30 Days of Local Praise

My resolution this year isn’t to abstain from anything — it’s to create positive change through praising local businesses.


I’m calling my resolution 30 Days of Local Praise, and the idea is to give one positive online review about a local business every day for a month. I’m going to try to do a Yelp review (or a Google review, etc.) each day for 30 days, but some days I might sub in a social media shout out — just a picture of what I’m eating or drinking or buying from a locally owned place with the hashtag #localpraise.


What’s the point of this? On a personal level, I think it’ll be good to concentrate on finding something nice to say for thirty days in a row (I’m not going to praise local businesses that I don’t think are doing a good job; I’ll just skip them and choose businesses I think deserve good reviews).


But I also want to put a little local positivity out there because I know negative online reviews hurt small businesses more than they hurt big box stores. After all, we’re probably not going to avoid the neighborhood Target because they got a bad review — but we might decide not to try a new restaurant or locally owned shop if we Google them and see that a couple of people slammed them on Yelp.


If we have a good experience at a shop or restaurant, we usually don’t think about leaving a review or posting about it on social media. We came, we saw, we bought (or ate, or drank, or whatever). What more is there to say? But when we have a bad time — when we feel ignored or our food is cold or a bartender is rude — we need to let off steam, and that’s when we’re a lot more likely to get online and leave a review.


There’s nothing wrong with that, of course. My Twitter is a pretty decent record of public mini-rants against companies I have problems with, so I’d be a liar if I said I’d never left a bad review online. But sometimes one bad experience is just a blip; it’s not always representative of overall service. As the owner of a local shop, it means the world to me when a happy customer takes the time to cheer me on — it makes me feel good, and it helps new customers who choose to Google my shop feel comfortable giving it a chance.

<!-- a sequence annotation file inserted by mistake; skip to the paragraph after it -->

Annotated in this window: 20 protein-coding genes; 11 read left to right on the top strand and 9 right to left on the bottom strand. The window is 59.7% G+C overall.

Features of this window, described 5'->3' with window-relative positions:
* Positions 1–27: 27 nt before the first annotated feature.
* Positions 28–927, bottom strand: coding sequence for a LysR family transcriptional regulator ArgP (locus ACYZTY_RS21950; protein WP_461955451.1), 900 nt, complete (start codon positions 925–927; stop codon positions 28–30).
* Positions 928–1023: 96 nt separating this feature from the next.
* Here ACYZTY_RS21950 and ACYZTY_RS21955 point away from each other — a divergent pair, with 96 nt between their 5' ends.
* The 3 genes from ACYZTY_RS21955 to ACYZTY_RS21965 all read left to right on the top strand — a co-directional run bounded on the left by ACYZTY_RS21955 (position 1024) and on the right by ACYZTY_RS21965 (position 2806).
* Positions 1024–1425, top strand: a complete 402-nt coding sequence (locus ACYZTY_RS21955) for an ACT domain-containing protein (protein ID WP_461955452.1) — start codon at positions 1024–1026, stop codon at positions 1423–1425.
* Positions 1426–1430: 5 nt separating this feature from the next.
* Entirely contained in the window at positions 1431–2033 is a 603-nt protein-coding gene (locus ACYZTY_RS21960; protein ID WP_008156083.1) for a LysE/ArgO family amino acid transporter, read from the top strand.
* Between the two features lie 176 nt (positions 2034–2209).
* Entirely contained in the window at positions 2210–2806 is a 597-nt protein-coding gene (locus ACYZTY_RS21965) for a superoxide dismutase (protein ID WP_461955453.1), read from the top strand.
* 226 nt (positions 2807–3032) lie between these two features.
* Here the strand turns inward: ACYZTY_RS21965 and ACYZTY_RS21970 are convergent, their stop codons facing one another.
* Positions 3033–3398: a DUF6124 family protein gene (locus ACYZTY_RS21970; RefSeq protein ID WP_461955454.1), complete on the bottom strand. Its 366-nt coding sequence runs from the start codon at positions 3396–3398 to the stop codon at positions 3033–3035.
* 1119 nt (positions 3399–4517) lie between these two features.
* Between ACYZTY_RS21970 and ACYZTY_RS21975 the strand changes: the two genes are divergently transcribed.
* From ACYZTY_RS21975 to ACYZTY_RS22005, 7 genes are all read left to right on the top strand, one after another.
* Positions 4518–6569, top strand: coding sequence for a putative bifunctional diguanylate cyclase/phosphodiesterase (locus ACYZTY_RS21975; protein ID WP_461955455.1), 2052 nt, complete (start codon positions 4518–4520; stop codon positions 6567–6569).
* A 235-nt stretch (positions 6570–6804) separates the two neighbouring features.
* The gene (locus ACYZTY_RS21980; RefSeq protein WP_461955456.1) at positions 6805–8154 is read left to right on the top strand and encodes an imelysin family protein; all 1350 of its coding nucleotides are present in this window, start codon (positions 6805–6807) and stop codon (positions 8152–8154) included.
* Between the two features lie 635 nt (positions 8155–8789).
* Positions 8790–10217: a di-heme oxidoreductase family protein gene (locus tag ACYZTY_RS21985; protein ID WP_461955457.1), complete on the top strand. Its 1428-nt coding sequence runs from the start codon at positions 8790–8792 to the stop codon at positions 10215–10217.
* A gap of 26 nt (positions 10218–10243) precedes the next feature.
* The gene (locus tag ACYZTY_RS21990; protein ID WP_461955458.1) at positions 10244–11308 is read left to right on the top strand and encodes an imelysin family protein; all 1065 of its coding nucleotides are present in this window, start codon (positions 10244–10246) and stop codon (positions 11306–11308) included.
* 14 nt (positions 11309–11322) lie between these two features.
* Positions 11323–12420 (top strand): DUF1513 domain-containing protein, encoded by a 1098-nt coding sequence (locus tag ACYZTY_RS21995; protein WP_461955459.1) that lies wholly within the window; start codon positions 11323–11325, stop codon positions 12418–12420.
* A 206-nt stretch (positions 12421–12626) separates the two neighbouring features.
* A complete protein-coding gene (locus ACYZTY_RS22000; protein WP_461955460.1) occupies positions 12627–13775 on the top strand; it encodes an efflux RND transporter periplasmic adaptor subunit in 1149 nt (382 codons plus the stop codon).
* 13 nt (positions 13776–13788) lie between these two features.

I want to give that gift to the shops and restaurants that I believe in and love to visit. I want to do a my part to silence the haters and cast my vote for the great bartenders and servers and baristas and shop owners that I know. I want to practice leaving good reviews so that I know how to do it, and so it’s easy for me to make a habit of leaving positive reviews when I have good experiences at locally owned shops.


I’d love it if you’d join me in this resolution. You can leave a Yelp or Google or other online review, or blog about a local company, or even just post an Instagram or tweet once a day praising a local business and hashtagging it #localpraise. (If you want to let me know about it more directly, I’m @crollwagen on Instagram, Twitter and Facebook.) They say, “If you can’t think of anything nice to say, don’t say anything at all” — but if you can think of something nice to say, why not shout it from the rooftops? Or, you know, post it on the Internet, which is basically the same thing.


Carrie Rollwagen is the author of The Localist: Think Independent, Buy Local and Take Back the American Dream. It’s available as an ebook and in paperback for order wherever books are sold.

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